Need For Peaceful Co-Existence Between Muslims And Christians In Nigeria’s Northern Region

By Sandra Ijeoma Okoye

It is almost impossible to turn on the news today without witnessing scenes of hatred, violence and intolerance perpetrated in the name of religion or belief. The killing of a student of Shehu Shagari College of Education, Sokoto, Deborah Yakubu, a 200-level Home Economics Student of the institution, who was burnt alive on Thursday morning of May 12, 2022 over alleged blasphemy is unarguably an extreme example of such hatred, but it comes against a background of heightened religious hostility and discrimination in virtually every part of the northern part of Nigeria.

Against the foregoing backdrop, it is commonsensical to say that if there is any aphorism that finds expression in the gory incident that occurred in Sokoto yesterday, May 12, 2022, it is unarguably the one credited to Hillary Clinton which says, “In every religion, there are those who would drape themselves in the mantle of belief and faith only to distort its most sacred teachings - preaching intolerance and resorting to violence”.

Permit me to say that the unpalatable and paradoxical take-away from the grisly is the fact that the perpetrators are students that are no doubt educated as they were alleged to be students of the same college of education. Not only that, they are unarguably teachers in the making as they graduate to become secondary school teachers across the country. Then, one is compelled to ask, “What will they teach their future students about religious tolerance?” The reprehensive mob action and the killing of Deborah contradicts Aleksandr I. Solzhenitsyn’s saying that “It's a universal law-- intolerance is the first sign of an inadequate education. An ill-educated person behaves with arrogant impatience, whereas truly profound education breeds humility.” In the same vein, Helen Keller says, “The highest result of education is tolerance”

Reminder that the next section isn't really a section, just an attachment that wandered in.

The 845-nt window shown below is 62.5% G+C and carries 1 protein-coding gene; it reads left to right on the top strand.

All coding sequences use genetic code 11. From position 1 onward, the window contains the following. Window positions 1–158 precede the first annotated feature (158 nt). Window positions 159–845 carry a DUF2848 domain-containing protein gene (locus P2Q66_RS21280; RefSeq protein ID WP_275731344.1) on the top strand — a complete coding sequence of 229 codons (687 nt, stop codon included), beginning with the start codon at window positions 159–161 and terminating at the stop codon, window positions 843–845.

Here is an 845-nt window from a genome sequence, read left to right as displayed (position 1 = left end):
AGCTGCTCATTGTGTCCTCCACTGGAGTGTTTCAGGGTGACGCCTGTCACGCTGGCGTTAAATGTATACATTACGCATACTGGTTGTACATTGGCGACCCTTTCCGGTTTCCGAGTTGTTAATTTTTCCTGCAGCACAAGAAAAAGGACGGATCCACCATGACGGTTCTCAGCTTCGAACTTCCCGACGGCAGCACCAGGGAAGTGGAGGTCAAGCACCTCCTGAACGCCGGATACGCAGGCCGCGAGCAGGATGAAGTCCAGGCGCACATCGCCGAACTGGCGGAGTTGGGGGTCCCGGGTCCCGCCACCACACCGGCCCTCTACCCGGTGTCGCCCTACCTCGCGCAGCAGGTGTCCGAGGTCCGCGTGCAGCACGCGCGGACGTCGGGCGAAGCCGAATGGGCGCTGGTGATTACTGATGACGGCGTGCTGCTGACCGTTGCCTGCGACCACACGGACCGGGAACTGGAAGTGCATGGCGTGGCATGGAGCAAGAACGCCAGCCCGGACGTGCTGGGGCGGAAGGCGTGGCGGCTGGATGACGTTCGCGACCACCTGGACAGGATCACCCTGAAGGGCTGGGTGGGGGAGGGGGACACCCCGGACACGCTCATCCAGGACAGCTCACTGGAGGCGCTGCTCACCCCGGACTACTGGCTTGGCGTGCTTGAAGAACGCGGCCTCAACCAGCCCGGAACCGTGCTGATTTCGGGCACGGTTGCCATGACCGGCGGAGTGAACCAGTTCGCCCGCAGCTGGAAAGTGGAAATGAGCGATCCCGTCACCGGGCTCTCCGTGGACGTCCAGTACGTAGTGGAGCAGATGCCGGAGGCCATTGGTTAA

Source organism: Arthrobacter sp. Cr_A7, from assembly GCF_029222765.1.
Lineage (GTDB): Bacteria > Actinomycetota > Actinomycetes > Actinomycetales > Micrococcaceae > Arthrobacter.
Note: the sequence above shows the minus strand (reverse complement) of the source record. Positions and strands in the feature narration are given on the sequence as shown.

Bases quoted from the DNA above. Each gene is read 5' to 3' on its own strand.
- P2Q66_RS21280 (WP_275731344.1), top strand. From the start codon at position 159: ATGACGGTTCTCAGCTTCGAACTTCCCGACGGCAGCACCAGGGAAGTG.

In fact, the condemnable and intolerable behaviors of the students of the college beats me, particularly when seen from the perspective of the fact that in my undergraduates days at Lagos State University (LASU), students of different religious backgrounds freely mingled among themselves amid incendiary arguments and heated debates, they remain friends even after graduation.

At this juncture, it is expedient to ask, “What is religious tolerance?” Without doubt, religious intolerance is an unwillingness to accept views, beliefs or behavior that differs from one person to another. In simple words, intolerance is just something by which a person is not capable of handling the situation, words or any type of conduct which is against the religion he or she is affiliated to.

On the other hand, tolerance is the power that is present in your behavior that determines how you react to something which is quite not acceptable by a person. If someone says or does something that you dislike, and you are able to bear it without being irritated it is tolerance. A person who is capable enough to tolerate the things which are against him or which does not affect the attitude of that particular person can be regarded as having a good power of tolerance.